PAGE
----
Chapter 2

Brief History of Sustainability Reporting

The history of sustainability reporting and assurance is presented in this chapter. The conventional corporate reporting model reflects only financial information with regards to the bottom line. Sustainability reporting model provides financial and nonfinancial information on key performance indicators pertaining to economic, governance, social, ethical, and environmental (EGSEE) performance. Sustainability reporting is evolving from its initial focus primarily on environmental issues to corporate social activities and now disclosing information on all multiple bottom line EGSEE dimensions of sustainability performance. Sustainability reporting reflects performance not only in long-term profitability, but also discloses information on the well-being of the society, the planet, and people.

Historical Perspectives

The history of sustainability reporting can be traced back to as early as the 1960s and 1970s in Europe and slightly later in the United States when organization started to recognize their role in the society above and beyond profit maximization. The sustainability movement and reporting in the United States dates back to the first Earth Day held on April 22, 1970.1 After that, the movement gained momentum with a 1987 United Nations report, Our Common Future, better known as the Brundtland Report.2 This report promoted sustainability as a means of balancing economic and environmental issues and considering ...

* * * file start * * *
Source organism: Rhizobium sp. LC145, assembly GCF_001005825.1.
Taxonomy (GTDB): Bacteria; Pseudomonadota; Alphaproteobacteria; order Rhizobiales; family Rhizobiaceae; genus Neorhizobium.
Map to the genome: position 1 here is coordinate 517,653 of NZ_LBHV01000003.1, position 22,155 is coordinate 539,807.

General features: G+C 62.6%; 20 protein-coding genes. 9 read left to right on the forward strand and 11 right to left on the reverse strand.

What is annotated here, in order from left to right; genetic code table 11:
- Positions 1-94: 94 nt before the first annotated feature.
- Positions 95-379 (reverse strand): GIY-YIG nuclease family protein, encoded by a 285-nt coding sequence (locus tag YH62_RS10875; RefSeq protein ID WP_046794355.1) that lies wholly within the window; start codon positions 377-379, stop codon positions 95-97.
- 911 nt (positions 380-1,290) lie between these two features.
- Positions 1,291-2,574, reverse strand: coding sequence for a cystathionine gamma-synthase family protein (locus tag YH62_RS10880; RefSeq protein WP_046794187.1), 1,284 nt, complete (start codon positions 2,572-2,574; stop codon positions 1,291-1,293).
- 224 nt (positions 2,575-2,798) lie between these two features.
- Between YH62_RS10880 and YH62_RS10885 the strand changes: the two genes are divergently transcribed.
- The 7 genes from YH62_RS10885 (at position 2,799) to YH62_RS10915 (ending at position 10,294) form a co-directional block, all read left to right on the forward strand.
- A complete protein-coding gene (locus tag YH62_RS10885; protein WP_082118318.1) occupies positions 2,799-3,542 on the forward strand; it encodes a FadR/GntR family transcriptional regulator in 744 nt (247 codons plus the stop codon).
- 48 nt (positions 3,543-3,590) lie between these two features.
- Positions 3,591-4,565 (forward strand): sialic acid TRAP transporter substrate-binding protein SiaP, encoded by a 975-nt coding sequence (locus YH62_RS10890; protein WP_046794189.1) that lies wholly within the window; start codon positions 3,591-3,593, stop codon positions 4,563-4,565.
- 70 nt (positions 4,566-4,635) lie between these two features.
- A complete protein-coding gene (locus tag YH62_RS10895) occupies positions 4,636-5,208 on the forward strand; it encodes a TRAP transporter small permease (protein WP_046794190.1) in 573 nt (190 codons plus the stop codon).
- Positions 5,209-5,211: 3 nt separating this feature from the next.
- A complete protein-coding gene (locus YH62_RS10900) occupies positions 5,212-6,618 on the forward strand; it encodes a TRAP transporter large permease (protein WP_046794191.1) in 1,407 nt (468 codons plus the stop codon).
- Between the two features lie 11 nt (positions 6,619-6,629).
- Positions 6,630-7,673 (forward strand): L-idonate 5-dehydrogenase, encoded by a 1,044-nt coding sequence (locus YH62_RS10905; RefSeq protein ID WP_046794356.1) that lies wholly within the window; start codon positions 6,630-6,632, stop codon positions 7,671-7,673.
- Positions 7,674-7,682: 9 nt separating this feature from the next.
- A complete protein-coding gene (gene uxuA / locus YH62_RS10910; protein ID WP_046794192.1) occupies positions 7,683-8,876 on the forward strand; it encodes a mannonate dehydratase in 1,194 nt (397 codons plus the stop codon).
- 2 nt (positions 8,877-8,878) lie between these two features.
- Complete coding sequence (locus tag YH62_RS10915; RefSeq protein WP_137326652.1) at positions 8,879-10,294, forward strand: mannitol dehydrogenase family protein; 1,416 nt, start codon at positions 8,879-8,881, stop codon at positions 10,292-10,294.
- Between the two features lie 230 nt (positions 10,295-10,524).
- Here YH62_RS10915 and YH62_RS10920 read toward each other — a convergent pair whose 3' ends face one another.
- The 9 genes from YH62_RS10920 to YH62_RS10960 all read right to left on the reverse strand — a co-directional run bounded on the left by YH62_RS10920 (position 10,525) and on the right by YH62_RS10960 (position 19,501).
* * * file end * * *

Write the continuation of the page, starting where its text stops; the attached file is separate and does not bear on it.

Get Corporate Sustainability: Integrating Performance and Reporting now with the O’Reilly learning platform.

O’Reilly members experience books, live events, courses curated by job role, and more from O’Reilly and nearly 200 top publishers.